It is insisted, that this contract is too undefinite and uncertain in its description of the land, to be enforced. There might be force in this objection if it were not that the company had gone into possession and constructed their road with the permission of appellants. By letting the company into possession, the parties locate the eighty feet strip through this piece of ground. They give a construction to the agreement, by the manner in which they have, in part, executed it. If a vendor gives a bond for the conveyance of ten acres, part of one hundred and sixty acres,- or other larger tract, without any other designation of the particular portion, such a contract would no doubt be inoperative for want of certainty, nor could the purchaser or a stranger to the contract do any act by which that uncertainty could be aided or removed. But if the vendor and vendee were to select the number of acres and separate them from the remainder, and the purchaser were permitted to enter into the same, make improvements thereon, and to hold possession, the contract would thereby be so far executed as to remove the uncertainty, and a court of equity would compel the execution of a deed. By permitting the purchaser to hold possession, and to make lasting and valuable improvements, the vendor is estopped from urging the uncertainty of his obligation. And this fully accords with the case *301of Shirley v. Spencer, 4 Gilm. 583. In that case, the parties had located one tract of the land, bnt had failed to locate the other; and the court decreed a specific performance of the contract so far as the parties had located the one by possession and improvement, etc, but dismissed the bill as to the other, where they had failed in any manner to determine its location.

It is true, appellants deny that Purinton ever put the company into possession, but they admit that he permitted them to proceed to locate and construct their road at that place. We are at a loss to perceive a distinction between the two acts. What he permitted the company to do, without objection, amounted to putting them into possession, as fully as if he had personally gone on the land, and formally said to them that he invested them with possession; he admits that he permitted them to go on it and construct their road. Having done so, it only remained to ascertain the boundaries, and thus describe it in a deed when one should be executed.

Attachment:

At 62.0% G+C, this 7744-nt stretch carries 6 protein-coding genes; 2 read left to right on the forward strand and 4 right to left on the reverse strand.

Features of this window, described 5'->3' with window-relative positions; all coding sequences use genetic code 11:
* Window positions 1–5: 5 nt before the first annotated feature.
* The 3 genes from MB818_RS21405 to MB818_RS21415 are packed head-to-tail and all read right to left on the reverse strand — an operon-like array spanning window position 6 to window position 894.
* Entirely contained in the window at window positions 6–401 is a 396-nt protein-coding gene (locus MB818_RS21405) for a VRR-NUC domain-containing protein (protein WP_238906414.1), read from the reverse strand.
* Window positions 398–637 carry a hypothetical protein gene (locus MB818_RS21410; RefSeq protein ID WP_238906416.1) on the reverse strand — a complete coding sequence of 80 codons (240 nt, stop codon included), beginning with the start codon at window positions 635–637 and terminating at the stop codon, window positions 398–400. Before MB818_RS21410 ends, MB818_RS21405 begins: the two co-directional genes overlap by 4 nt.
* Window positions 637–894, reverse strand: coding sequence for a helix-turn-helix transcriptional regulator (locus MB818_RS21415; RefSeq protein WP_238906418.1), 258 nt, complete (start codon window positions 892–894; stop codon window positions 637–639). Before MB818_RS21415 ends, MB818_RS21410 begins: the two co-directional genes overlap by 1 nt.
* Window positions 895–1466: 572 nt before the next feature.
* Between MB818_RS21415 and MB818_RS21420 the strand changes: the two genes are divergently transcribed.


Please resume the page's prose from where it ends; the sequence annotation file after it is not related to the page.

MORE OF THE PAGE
It is urged that the company have failed to construct a side-track as they agreed; and failing to perform this condition of the agreement, they are not entitled to a deed. Appellants insist that the company, instead of a side-track, have constructed a double main track. There is no evidence from which we can ascertain the difference between a side-track and one of the ways constituting a part of the double track. We apprehend that which ever way is most used becomes the main track, and that the one less used is the side-track. If there is any material difference in their structure, the evidence in the record fails to disclose it. We must, therefore, conclude that the company had performed this condition in the agreement.

We now come to the question whether time for the payment of the one dollar as a part of the consideration for the conveyance, was of the essence of the contract. That the parties had the right to make it essential, and the validity of the *302agreement to turn upon performance on the very day, there can be no question.

Even if it were conceded that the construction of this contract required that time should be regarded as of its essence, it is necessary to determine what the parties expected to be, and contracted should be, done within the specified period. It was the performance by the company of those things which they had undertaken to do. The first thing was the undertaking to build their railroad, and the building of a side-track to their road on some portion of the land, and to pay the sun; of one dollar to Purinton. It would seem from the agreement, that the real and substantial acts to be performed were the entering upon the construction of the road, and the building of the side-track. And this the company have done, and of which there is no complaint, and can be none, as Purinton, who owned the land, permitted the company to take possession for the purpose. It therefore appears that appellees have performed the material parts of their agreement within the limited period.

The agreement provides, that when the company shall tender the price, they shall be permitted to enter upon and hold possession of the right of way. It appears that appellant waived the tender of the one dollar before taking possession, as he permitted them to enter and construct their road and the side track. And having waived the payment of the money, even if it were in this case regarded as material by the parties, and permitted the company to construct their road and other improvements on the land under the agreement, it would be inequitable to permit appellant to declare the contract forfeited until he should first make a reasonable demand of its performance, and there should be a refusal to perform. In this case, no such demand was made, and the company having offered pay the money, are entitled to a specific performance of the agreement. The decree of the court below is therefore affirmed.

Decree affirmed.